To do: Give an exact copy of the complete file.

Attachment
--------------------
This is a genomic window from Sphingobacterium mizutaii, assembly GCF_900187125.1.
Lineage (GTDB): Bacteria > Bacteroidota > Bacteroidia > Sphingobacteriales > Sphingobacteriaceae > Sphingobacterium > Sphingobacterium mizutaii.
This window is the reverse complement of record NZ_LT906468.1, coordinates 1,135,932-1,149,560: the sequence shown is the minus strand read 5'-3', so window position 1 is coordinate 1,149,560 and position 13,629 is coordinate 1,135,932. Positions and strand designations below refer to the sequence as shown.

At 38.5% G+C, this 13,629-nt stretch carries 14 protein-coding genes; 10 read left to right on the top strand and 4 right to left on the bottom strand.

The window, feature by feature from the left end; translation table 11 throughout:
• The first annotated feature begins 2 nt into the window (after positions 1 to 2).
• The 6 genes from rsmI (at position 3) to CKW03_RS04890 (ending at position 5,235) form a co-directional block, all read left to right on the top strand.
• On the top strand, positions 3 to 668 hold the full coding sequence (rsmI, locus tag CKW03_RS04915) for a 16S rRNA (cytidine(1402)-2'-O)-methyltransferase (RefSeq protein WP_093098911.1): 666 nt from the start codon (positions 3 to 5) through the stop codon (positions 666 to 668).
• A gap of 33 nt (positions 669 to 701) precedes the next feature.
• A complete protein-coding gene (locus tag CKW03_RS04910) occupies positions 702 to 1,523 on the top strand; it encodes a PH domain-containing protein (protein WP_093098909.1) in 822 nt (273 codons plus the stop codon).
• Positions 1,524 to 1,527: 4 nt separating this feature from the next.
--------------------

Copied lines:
This is a genomic window from Sphingobacterium mizutaii, assembly GCF_900187125.1.
Lineage (GTDB): Bacteria > Bacteroidota > Bacteroidia > Sphingobacteriales > Sphingobacteriaceae > Sphingobacterium > Sphingobacterium mizutaii.
This window is the reverse complement of record NZ_LT906468.1, coordinates 1,135,932-1,149,560: the sequence shown is the minus strand read 5'-3', so window position 1 is coordinate 1,149,560 and position 13,629 is coordinate 1,135,932. Positions and strand designations below refer to the sequence as shown.

At 38.5% G+C, this 13,629-nt stretch carries 14 protein-coding genes; 10 read left to right on the top strand and 4 right to left on the bottom strand.

The window, feature by feature from the left end; translation table 11 throughout:
• The first annotated feature begins 2 nt into the window (after positions 1 to 2).
• The 6 genes from rsmI (at position 3) to CKW03_RS04890 (ending at position 5,235) form a co-directional block, all read left to right on the top strand.
• On the top strand, positions 3 to 668 hold the full coding sequence (rsmI, locus tag CKW03_RS04915) for a 16S rRNA (cytidine(1402)-2'-O)-methyltransferase (RefSeq protein WP_093098911.1): 666 nt from the start codon (positions 3 to 5) through the stop codon (positions 666 to 668).
• A gap of 33 nt (positions 669 to 701) precedes the next feature.
• A complete protein-coding gene (locus tag CKW03_RS04910) occupies positions 702 to 1,523 on the top strand; it encodes a PH domain-containing protein (protein WP_093098909.1) in 822 nt (273 codons plus the stop codon).
• Positions 1,524 to 1,527: 4 nt separating this feature from the next.